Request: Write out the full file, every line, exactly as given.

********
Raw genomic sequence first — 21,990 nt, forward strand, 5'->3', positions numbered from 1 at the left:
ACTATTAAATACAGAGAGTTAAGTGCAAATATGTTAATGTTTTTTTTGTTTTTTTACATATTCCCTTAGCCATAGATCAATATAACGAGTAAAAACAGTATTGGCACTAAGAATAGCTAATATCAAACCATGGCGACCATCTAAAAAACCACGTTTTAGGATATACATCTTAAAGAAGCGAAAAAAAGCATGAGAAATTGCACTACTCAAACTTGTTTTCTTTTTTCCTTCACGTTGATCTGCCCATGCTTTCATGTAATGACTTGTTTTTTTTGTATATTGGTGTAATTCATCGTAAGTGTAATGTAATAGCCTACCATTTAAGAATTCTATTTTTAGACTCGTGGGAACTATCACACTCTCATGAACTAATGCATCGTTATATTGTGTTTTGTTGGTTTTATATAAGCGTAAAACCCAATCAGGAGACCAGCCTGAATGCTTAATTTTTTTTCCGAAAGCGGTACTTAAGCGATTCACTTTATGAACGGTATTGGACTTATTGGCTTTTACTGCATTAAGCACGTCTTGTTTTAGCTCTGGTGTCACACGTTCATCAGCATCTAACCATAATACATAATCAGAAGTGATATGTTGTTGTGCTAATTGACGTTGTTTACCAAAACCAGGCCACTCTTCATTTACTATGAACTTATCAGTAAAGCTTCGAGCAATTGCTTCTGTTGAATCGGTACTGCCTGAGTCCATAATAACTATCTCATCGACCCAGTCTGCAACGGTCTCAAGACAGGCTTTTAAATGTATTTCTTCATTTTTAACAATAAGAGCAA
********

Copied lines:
Raw genomic sequence first — 21,990 nt, forward strand, 5'->3', positions numbered from 1 at the left:
ACTATTAAATACAGAGAGTTAAGTGCAAATATGTTAATGTTTTTTTTGTTTTTTTACATATTCCCTTAGCCATAGATCAATATAACGAGTAAAAACAGTATTGGCACTAAGAATAGCTAATATCAAACCATGGCGACCATCTAAAAAACCACGTTTTAGGATATACATCTTAAAGAAGCGAAAAAAAGCATGAGAAATTGCACTACTCAAACTTGTTTTCTTTTTTCCTTCACGTTGATCTGCCCATGCTTTCATGTAATGACTTGTTTTTTTTGTATATTGGTGTAATTCATCGTAAGTGTAATGTAATAGCCTACCATTTAAGAATTCTATTTTTAGACTCGTGGGAACTATCACACTCTCATGAACTAATGCATCGTTATATTGTGTTTTGTTGGTTTTATATAAGCGTAAAACCCAATCAGGAGACCAGCCTGAATGCTTAATTTTTTTTCCGAAAGCGGTACTTAAGCGATTCACTTTATGAACGGTATTGGACTTATTGGCTTTTACTGCATTAAGCACGTCTTGTTTTAGCTCTGGTGTCACACGTTCATCAGCATCTAACCATAATACATAATCAGAAGTGATATGTTGTTGTGCTAATTGACGTTGTTTACCAAAACCAGGCCACTCTTCATTTACTATGAACTTATCAGTAAAGCTTCGAGCAATTGCTTCTGTTGAATCGGTACTGCCTGAGTCCATAATAACTATCTCATCGACCCAGTCTGCAACGGTCTCAAGACAGGCTTTTAAATGTATTTCTTCATTTTTAACAATAAGAGCAA